Capitalism isn’t democratic.

It involves extreme material inequalities which render all formal democracy invalid.

There can be no democracy between two materially unequal parties, only a charade of it.

That’s the situation between the 1% and the 99%.

The only true democracy is democratic socialism.

(If you don’t have the democratic in front of the socialism, that’s not democracy either, or socialism.)

Don’t even expect to get democratic socialism through elections, but revolution.

Bernie will redistribute some wealth, but he’ll never be allowed to redistribute as much as we wants, nor implement the deep politico-economic restructuring necessary to make the redistribution permanent.

Therefore, a truly democratic society needs a legislature based on democratic socialism, where the only accepted window of opinion within the legislature are only those differences within democratic socialism.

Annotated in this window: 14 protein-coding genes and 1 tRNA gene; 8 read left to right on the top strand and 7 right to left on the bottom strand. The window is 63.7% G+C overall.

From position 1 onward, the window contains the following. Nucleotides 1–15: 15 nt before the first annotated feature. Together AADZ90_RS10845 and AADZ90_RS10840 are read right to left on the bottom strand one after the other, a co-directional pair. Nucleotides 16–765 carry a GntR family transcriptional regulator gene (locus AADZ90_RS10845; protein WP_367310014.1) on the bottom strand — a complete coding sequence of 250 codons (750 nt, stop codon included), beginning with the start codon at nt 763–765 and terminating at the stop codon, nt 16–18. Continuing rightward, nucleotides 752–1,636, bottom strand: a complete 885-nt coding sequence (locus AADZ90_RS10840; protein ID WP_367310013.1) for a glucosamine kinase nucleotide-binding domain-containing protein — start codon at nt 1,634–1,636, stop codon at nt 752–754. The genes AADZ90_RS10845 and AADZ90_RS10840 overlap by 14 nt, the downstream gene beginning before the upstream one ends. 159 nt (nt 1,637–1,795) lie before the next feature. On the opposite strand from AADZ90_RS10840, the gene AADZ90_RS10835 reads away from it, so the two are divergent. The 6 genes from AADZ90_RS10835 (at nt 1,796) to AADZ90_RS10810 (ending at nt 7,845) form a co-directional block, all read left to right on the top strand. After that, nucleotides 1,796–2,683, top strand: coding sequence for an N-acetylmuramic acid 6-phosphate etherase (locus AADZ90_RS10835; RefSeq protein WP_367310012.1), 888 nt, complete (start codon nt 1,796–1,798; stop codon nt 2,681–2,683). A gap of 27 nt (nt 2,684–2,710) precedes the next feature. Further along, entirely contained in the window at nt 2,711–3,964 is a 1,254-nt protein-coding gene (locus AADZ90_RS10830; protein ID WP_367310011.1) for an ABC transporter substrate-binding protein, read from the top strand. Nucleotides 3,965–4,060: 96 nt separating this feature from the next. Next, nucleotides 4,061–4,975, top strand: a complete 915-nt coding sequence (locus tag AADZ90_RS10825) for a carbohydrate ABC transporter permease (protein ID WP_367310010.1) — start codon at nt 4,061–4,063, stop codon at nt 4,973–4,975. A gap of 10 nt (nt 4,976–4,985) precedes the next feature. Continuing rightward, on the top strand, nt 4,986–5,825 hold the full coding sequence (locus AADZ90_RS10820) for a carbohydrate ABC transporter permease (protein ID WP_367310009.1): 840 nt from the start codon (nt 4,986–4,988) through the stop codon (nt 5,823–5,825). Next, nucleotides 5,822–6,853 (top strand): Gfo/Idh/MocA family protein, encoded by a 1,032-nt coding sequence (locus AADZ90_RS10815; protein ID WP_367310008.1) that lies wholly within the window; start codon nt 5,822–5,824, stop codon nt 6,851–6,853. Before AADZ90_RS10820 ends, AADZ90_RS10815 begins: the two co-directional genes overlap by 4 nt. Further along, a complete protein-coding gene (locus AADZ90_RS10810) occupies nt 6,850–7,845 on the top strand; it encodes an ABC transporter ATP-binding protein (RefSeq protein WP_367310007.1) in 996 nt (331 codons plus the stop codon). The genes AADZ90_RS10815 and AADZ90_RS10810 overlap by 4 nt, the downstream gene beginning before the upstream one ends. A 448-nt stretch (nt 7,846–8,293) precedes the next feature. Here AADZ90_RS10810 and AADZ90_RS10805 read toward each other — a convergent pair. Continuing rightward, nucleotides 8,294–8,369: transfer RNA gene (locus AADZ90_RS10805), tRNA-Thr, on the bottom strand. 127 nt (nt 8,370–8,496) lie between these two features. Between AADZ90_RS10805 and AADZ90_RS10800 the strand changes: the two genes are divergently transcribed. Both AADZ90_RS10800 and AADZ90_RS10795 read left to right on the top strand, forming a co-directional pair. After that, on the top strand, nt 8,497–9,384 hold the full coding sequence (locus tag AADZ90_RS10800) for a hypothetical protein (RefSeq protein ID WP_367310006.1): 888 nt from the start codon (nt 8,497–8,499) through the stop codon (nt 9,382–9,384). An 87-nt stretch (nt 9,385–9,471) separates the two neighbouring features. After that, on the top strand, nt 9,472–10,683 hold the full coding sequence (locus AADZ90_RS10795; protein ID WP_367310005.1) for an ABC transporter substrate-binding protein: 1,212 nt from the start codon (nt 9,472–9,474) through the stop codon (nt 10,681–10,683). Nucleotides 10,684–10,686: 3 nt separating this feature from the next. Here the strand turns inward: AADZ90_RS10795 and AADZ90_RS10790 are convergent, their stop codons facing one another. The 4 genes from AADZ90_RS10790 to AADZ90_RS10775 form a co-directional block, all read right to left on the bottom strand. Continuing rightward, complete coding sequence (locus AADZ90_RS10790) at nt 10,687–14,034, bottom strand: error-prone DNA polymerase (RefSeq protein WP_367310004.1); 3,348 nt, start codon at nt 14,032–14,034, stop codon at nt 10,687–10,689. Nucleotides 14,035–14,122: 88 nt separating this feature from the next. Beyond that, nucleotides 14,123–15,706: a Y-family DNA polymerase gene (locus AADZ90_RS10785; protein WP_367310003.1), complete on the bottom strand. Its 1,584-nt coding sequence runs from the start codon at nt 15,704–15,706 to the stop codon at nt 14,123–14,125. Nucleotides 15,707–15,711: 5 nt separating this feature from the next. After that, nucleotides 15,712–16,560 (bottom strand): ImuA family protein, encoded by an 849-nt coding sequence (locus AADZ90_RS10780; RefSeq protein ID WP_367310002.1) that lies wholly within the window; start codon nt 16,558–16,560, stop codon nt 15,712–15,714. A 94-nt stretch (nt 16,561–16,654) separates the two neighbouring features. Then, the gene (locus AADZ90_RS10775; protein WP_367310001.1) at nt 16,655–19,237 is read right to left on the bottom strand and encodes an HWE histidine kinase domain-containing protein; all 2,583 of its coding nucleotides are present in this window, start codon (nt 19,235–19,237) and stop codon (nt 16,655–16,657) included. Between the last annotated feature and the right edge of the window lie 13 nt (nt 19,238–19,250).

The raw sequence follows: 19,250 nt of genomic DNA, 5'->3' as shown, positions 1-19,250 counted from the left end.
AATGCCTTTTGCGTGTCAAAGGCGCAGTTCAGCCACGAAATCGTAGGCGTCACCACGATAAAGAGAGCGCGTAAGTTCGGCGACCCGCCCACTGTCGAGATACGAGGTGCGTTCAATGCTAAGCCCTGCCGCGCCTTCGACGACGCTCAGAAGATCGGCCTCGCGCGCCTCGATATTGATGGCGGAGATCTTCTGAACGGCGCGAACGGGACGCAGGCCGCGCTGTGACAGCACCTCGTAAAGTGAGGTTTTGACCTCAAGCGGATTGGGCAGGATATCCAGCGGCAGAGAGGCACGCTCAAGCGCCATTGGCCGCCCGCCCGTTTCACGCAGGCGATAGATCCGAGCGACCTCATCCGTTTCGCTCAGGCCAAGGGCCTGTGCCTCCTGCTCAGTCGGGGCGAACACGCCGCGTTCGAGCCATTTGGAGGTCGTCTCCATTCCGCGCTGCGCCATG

That seems really restrictive, in terms of ideology.  But the important thing is the material reality.  Democracy is worth fighting for, and it’s only real if it has full material and economic equality.  Only democratic socialism provides that, on any kind of complete or permanent basis.

Again: the only true democracy is democratic socialism.

That means our current system is not a democracy.

That means elections aren’t enough.  Revolution for full politico-economic restructuring is required.

Leninism?: Taking the Logic Too Far

For every rule, there’s always someone who abuses it.

Leninists wouldn’t even share power with other socialists, and they consistently don’t.

It’s not just because they’re the embattled, isolated true revolutionaries, as they conceive themselves.